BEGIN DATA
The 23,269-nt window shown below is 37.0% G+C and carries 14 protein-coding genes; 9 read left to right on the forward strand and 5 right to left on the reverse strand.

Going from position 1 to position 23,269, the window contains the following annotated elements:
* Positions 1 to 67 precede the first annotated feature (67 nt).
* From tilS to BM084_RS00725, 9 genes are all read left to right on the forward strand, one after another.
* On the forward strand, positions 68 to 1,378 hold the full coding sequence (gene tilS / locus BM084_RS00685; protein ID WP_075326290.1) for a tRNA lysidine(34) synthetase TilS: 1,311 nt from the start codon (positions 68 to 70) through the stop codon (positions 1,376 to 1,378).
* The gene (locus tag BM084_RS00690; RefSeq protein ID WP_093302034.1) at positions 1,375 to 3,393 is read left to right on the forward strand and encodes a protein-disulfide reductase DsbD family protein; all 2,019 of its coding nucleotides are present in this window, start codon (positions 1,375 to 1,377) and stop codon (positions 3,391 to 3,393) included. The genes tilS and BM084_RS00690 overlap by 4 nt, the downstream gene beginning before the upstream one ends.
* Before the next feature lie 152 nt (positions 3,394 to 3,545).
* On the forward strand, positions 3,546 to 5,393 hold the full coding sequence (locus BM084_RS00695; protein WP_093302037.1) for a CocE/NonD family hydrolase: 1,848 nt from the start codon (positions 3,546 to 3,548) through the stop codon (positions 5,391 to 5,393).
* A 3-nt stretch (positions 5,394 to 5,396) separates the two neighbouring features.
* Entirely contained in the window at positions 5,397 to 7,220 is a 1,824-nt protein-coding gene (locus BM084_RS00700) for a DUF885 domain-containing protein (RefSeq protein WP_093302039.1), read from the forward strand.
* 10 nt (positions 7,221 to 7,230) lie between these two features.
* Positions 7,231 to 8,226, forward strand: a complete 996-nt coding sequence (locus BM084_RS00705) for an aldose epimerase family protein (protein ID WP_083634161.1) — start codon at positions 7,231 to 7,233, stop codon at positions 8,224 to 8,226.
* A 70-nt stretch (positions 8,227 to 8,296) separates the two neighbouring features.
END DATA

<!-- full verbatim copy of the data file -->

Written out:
The 23,269-nt window shown below is 37.0% G+C and carries 14 protein-coding genes; 9 read left to right on the forward strand and 5 right to left on the reverse strand.

Going from position 1 to position 23,269, the window contains the following annotated elements:
* Positions 1 to 67 precede the first annotated feature (67 nt).
* From tilS to BM084_RS00725, 9 genes are all read left to right on the forward strand, one after another.
* On the forward strand, positions 68 to 1,378 hold the full coding sequence (gene tilS / locus BM084_RS00685; protein ID WP_075326290.1) for a tRNA lysidine(34) synthetase TilS: 1,311 nt from the start codon (positions 68 to 70) through the stop codon (positions 1,376 to 1,378).
* The gene (locus tag BM084_RS00690; RefSeq protein ID WP_093302034.1) at positions 1,375 to 3,393 is read left to right on the forward strand and encodes a protein-disulfide reductase DsbD family protein; all 2,019 of its coding nucleotides are present in this window, start codon (positions 1,375 to 1,377) and stop codon (positions 3,391 to 3,393) included. The genes tilS and BM084_RS00690 overlap by 4 nt, the downstream gene beginning before the upstream one ends.
* Before the next feature lie 152 nt (positions 3,394 to 3,545).
* On the forward strand, positions 3,546 to 5,393 hold the full coding sequence (locus BM084_RS00695; protein WP_093302037.1) for a CocE/NonD family hydrolase: 1,848 nt from the start codon (positions 3,546 to 3,548) through the stop codon (positions 5,391 to 5,393).
* A 3-nt stretch (positions 5,394 to 5,396) separates the two neighbouring features.
* Entirely contained in the window at positions 5,397 to 7,220 is a 1,824-nt protein-coding gene (locus BM084_RS00700) for a DUF885 domain-containing protein (RefSeq protein WP_093302039.1), read from the forward strand.
* 10 nt (positions 7,221 to 7,230) lie between these two features.
* Positions 7,231 to 8,226, forward strand: a complete 996-nt coding sequence (locus BM084_RS00705) for an aldose epimerase family protein (protein ID WP_083634161.1) — start codon at positions 7,231 to 7,233, stop codon at positions 8,224 to 8,226.
* A 70-nt stretch (positions 8,227 to 8,296) separates the two neighbouring features.